"We see the Syrian crisis in the news every day, but the Malian is hardly anywhere", the UNHCR Mali coordinator, Mr Valentin Tapsoba, said during his press conference at UNRIC.
The crisis started during a military coup d'état in March 2012, which came as a surprise to many as president Amadou Toumani Touré, whose handling of the Tuareg rebellion the militaries were displeased with, had already agreed to step down. The coup has been described by Reuters as “a spectacular own-goal”, as it quickly resulted in Northern Mali being lost to Tuareg forces.
Even with a transitional government in place in April, chaos and military rule has forced 250,000 people to flee the poor West-African country, seeking refuge in neighboring countries already under strain in a region hit hard by drought and hunger.
"The neighboring countries have opened their doors and hearts, but we must remember that the Sahel region was undergoing a crisis already before the escalation in Mali", Mr. Tapsoba stressed, and illustrated how tough the climate conditions can be by describing how the standard UN refugee camp tents have proven not to do the job here:
"They gather heat during the day, when it can get extremely warm, and then fail to keep the freezing cold outside during nighttime. We have negotiated with the Tuareg refugees regarding which type of tent would be more suitable, but UNHCR lacks the funds to follow up on it."
The f-word was a recurring one during the press conference, with about as bad connotations as the f-word used for swearing; today the UNHCR needs 153.7 million USD to meet the needs in Burkina Faso, Mali, Niger, Senegal and Mauritania, and are funded for under half of it - 40,6 per cent, to be exact.
"Right now, the UNHCR can only perform lifesaving activities in the region", Mr Tapsoba said.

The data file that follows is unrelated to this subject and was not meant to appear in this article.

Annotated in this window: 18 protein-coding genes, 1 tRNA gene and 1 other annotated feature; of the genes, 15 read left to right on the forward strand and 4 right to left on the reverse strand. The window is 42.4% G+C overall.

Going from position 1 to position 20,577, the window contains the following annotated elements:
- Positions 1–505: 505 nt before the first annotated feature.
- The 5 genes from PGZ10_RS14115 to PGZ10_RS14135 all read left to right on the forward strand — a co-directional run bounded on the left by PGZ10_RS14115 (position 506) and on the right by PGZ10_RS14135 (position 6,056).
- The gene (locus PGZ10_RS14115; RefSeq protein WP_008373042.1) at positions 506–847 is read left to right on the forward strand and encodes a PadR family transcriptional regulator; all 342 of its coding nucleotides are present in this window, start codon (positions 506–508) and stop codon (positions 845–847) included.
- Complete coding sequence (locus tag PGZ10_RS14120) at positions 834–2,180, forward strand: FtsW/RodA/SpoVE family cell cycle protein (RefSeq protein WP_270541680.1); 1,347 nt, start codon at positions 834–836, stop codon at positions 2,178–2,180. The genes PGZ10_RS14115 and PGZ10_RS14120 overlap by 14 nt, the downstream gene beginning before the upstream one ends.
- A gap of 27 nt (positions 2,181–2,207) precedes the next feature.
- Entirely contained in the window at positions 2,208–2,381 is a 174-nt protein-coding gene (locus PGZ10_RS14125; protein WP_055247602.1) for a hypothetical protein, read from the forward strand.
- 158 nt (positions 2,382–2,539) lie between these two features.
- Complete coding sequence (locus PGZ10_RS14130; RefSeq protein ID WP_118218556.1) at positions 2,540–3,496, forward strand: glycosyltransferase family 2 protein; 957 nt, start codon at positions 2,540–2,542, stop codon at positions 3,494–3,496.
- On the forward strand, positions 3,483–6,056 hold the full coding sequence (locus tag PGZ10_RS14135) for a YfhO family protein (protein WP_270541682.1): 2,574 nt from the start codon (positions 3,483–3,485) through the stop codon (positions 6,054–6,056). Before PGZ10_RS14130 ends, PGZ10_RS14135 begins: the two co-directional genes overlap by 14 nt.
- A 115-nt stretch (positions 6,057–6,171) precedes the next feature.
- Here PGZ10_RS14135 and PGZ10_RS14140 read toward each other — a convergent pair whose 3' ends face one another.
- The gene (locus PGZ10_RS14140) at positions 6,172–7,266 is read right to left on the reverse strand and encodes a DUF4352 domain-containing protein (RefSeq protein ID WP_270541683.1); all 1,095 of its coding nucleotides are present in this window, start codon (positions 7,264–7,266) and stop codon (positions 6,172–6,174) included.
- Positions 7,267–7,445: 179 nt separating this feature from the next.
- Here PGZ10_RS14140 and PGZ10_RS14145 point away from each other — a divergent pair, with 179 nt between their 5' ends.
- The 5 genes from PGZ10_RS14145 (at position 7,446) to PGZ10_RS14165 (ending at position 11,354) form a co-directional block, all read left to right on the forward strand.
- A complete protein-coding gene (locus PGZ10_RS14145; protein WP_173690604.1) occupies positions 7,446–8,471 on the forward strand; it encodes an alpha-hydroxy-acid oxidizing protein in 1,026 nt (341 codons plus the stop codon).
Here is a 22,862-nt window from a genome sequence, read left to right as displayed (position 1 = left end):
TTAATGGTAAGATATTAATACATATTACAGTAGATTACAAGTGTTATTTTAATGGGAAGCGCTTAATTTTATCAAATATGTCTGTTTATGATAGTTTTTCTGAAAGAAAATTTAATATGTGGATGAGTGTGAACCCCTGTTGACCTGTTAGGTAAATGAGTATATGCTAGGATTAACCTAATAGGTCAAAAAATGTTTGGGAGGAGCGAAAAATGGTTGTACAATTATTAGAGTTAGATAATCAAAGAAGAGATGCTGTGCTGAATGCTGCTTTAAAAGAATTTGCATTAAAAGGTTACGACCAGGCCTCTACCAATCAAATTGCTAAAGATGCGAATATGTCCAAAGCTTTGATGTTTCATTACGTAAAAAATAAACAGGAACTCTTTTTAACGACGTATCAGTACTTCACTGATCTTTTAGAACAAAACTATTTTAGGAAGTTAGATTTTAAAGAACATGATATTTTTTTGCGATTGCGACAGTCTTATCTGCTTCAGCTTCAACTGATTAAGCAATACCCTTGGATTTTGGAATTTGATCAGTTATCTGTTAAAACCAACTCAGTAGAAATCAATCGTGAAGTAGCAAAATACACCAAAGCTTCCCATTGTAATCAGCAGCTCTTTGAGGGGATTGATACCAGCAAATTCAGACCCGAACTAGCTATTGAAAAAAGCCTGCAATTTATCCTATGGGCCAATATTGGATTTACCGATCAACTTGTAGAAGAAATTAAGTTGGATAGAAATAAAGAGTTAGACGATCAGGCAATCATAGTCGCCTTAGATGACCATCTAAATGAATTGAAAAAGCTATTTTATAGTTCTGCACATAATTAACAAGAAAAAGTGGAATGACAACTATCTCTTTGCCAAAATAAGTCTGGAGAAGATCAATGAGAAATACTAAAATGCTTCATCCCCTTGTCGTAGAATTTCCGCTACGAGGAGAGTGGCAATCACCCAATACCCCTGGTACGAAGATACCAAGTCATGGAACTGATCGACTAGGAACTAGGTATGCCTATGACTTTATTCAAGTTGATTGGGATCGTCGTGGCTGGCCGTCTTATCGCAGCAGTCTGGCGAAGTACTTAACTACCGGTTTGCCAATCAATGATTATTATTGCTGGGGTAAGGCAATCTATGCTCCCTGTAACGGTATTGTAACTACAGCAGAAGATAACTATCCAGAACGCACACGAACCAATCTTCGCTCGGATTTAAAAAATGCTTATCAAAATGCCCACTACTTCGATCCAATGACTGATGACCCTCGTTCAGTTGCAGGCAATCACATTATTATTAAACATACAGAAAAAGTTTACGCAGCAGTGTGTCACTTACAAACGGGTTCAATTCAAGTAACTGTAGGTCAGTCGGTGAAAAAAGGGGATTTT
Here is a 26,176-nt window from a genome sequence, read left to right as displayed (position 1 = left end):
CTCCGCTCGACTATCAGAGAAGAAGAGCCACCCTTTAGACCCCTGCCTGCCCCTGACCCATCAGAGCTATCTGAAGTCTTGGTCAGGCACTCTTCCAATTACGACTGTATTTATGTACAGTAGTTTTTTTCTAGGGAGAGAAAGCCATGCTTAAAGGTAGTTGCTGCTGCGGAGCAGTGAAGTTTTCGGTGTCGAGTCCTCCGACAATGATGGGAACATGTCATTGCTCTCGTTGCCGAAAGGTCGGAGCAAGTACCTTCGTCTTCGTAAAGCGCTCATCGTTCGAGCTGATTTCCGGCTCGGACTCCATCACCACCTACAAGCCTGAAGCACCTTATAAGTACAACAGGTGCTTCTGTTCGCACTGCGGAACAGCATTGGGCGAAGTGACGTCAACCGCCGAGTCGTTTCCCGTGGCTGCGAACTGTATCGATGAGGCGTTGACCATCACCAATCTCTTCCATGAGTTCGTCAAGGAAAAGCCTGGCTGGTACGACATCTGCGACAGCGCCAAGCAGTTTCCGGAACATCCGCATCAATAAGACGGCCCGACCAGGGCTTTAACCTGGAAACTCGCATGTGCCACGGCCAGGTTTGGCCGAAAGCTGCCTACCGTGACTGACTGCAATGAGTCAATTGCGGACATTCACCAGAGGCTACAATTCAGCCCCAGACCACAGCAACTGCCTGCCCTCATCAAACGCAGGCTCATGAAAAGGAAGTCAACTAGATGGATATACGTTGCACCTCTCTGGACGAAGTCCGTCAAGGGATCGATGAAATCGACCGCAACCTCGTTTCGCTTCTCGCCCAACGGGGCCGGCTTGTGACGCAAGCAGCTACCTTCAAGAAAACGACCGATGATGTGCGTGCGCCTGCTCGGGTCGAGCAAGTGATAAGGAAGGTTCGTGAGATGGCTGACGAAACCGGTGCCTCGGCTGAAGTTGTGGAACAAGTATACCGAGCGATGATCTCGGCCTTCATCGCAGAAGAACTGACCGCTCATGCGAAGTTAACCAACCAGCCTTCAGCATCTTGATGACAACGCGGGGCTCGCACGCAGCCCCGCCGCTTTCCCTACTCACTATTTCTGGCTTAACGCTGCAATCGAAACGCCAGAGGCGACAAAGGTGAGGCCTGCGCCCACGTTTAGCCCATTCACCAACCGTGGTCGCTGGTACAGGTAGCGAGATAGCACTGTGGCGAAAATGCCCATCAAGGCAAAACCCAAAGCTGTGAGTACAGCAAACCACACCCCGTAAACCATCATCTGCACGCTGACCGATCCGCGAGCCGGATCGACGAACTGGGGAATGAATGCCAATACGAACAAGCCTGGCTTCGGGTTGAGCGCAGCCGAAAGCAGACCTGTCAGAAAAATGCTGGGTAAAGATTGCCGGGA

Services like education are therefore left to the respective countries.
"The support that the countries receive from UNICEF to provide schooling depends on the amount of child citizens, and as refugee children are not citizens of the countries they’ve fled to, no recourses are allocated to them."
"Malian children have already missed out on last school year, and if funds are not raised quickly they will also miss the one just started. Children left out of school are easily picked up by Islamist groups, who lack scruples about recruiting children, but unfortunately do not lack money. Families, or youth, sometimes have no other choice but join their ranks for money. Kidnapping foreigners brings in huge sums of cash."
According to Tapsoba, a military intervention, which ECOWAS and the CDEAO have been in favor for, would be difficult to accomplish without the participation of Algeria. Algeria, however, has been reluctant since it has managed to eradicate extremist groups from their own territory, and are therefore not too keen to drive such groups out of Mali and possibly back across the borders to Algeria. Another risk is awakening dormant cells of AQMI (Al Qaeda in the Islamic Maghreb).
"We must not forget that on top of the refugees, Mali’s neighbors already had their local population suffering from the Sahel crisis. They, too, have needs that should be fulfilled", stressed Tapsoba. He calls for the European countries to open their eyes as well as their pockets.
Written, UNRIC Nordic Desk
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